A common strategy for creating the GA’s initial population is to use a uniform random distribution to uniformly cover the search space. If good solutions are known, they are often seeded into the initial population. The best individuals from the population are selected based on their fitness—in this case, forecasting accuracy. One of the most popular selection approaches is the stochastic uniform method. This method maps the individuals to contiguous line segments whose length is proportional to the individual fitnesses. The individuals are selected for crossover by placing equally spaced pointers (as many as the number of individuals to be selected) over the line. Longer line segments correspond to fitter individuals, which have a higher chance of being selected. This method can spread the genes associated with good features while retaining a satisfactory level of population diversity. Crossover then proceeds to recombine the “genetic material” of the selected parents. One of the most common ways to perform the crossover is the scattered method, in which a random vector of 0 and 1 with the same genome length is used to select the genes coming from each parent.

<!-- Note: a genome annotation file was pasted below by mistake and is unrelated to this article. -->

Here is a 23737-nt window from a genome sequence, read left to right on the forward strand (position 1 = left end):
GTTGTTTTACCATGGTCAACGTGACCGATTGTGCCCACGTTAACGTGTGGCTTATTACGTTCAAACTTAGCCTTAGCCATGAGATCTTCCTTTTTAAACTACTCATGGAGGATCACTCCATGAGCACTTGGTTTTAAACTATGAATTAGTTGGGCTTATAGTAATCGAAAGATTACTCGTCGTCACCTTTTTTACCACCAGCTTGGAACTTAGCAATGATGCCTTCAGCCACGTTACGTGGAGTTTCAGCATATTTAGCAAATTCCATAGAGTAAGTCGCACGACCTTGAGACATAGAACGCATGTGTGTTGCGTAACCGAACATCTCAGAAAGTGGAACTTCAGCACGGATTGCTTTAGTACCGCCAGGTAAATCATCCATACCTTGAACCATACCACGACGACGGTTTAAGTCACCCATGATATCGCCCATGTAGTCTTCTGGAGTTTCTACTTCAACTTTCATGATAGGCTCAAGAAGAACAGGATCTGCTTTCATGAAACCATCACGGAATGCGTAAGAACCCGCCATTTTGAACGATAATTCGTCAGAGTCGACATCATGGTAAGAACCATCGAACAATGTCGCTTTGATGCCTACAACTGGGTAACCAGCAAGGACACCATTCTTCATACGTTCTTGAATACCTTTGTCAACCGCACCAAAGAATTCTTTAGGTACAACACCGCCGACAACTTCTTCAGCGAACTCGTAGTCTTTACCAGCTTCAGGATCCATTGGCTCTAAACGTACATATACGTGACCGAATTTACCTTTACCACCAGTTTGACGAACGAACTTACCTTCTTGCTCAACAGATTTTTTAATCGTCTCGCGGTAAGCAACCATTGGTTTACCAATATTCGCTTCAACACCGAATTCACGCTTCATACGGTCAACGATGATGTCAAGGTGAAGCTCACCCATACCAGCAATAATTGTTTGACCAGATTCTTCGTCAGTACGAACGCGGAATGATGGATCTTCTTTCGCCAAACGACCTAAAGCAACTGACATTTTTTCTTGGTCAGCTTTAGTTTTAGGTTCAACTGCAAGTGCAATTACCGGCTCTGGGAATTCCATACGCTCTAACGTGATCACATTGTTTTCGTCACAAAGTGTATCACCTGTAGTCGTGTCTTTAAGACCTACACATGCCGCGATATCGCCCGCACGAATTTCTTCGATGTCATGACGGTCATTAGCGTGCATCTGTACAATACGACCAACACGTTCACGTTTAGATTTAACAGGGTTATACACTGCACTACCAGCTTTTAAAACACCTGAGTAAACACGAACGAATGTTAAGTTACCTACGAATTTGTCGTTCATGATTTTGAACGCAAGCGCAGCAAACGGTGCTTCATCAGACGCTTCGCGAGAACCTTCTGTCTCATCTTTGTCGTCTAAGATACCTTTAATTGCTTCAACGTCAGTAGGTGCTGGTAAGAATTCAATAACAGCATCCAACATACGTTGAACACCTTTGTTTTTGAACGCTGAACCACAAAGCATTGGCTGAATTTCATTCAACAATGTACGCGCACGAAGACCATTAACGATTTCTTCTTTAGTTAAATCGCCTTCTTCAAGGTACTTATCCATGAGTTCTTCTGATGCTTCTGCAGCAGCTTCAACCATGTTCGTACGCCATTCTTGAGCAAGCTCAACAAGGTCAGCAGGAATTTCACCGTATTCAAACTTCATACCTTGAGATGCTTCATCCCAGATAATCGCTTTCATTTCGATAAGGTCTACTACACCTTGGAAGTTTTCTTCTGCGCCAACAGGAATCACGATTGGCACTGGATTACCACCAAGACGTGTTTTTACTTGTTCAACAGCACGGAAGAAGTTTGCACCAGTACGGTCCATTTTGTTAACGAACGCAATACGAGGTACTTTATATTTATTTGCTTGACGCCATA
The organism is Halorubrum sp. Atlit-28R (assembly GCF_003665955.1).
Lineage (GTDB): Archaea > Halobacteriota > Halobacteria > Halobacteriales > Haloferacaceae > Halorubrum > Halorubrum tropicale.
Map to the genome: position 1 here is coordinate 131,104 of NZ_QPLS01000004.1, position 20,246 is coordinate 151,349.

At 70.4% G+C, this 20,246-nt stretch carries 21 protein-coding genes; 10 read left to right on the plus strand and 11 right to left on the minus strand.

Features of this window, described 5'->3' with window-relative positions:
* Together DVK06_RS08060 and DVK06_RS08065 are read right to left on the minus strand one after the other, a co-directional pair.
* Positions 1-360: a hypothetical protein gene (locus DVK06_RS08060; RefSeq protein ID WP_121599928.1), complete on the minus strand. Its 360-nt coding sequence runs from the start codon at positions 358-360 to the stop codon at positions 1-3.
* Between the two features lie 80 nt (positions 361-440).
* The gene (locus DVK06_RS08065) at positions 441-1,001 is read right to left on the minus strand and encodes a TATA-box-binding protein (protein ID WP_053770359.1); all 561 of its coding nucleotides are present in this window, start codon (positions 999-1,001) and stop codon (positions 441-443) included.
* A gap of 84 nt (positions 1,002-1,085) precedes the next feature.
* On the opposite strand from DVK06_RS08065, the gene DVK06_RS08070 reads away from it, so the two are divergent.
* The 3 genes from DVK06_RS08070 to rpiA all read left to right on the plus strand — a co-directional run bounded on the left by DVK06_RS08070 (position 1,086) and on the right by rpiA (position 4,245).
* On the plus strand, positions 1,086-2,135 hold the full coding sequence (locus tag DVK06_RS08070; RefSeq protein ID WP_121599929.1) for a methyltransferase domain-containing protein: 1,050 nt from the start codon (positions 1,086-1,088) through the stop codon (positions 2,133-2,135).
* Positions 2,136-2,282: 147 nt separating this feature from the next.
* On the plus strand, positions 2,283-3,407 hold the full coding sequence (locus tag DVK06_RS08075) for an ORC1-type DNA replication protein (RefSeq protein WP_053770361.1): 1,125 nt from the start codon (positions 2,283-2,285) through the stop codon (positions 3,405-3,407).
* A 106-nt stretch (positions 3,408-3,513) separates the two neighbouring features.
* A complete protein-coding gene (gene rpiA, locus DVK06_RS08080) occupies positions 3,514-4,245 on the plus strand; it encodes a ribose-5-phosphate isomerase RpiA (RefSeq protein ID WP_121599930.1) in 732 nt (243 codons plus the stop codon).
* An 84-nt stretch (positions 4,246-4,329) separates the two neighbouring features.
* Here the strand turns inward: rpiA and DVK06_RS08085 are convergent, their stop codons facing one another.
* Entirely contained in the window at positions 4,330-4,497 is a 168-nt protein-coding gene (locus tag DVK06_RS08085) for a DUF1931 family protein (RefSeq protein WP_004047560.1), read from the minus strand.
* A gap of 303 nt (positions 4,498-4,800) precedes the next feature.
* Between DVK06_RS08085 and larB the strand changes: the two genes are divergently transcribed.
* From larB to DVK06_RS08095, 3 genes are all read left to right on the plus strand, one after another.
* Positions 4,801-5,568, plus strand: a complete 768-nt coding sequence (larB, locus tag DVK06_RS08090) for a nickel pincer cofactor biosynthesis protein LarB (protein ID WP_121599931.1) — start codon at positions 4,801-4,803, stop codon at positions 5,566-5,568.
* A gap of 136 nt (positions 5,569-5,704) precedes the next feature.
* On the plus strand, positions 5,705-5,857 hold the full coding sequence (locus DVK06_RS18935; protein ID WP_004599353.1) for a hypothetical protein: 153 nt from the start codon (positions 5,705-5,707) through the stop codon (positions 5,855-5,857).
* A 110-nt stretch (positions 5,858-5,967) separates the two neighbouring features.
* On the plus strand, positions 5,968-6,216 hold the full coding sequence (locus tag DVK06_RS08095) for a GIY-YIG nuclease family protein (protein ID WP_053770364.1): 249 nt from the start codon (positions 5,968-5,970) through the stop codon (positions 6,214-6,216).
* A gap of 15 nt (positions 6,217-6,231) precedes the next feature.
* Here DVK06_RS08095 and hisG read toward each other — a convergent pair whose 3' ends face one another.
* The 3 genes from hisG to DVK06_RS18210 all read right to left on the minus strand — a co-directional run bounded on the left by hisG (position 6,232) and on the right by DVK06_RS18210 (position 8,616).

The crossover operator selects genes from the first parent where the vector has 0 entries, and selects genes from the second parent when it has 1 entry, giving rise to a new individual. In order to guarantee the diversity of the population, the mutation operates on the individuals that have not been selected for reproduction. Mutation can be achieved by adding a random number with a Gaussian distribution to every gene in the genome. The Gaussian distribution has 0 mean and a standard deviation that shrinks as the number of generations increases. Once the population for a new generation is determined, this process continues until some criterion (typically no improvement over a prespecified number of generations) is met. Figure 15.4 is a schematic of the ANN algorithm optimized by the GA.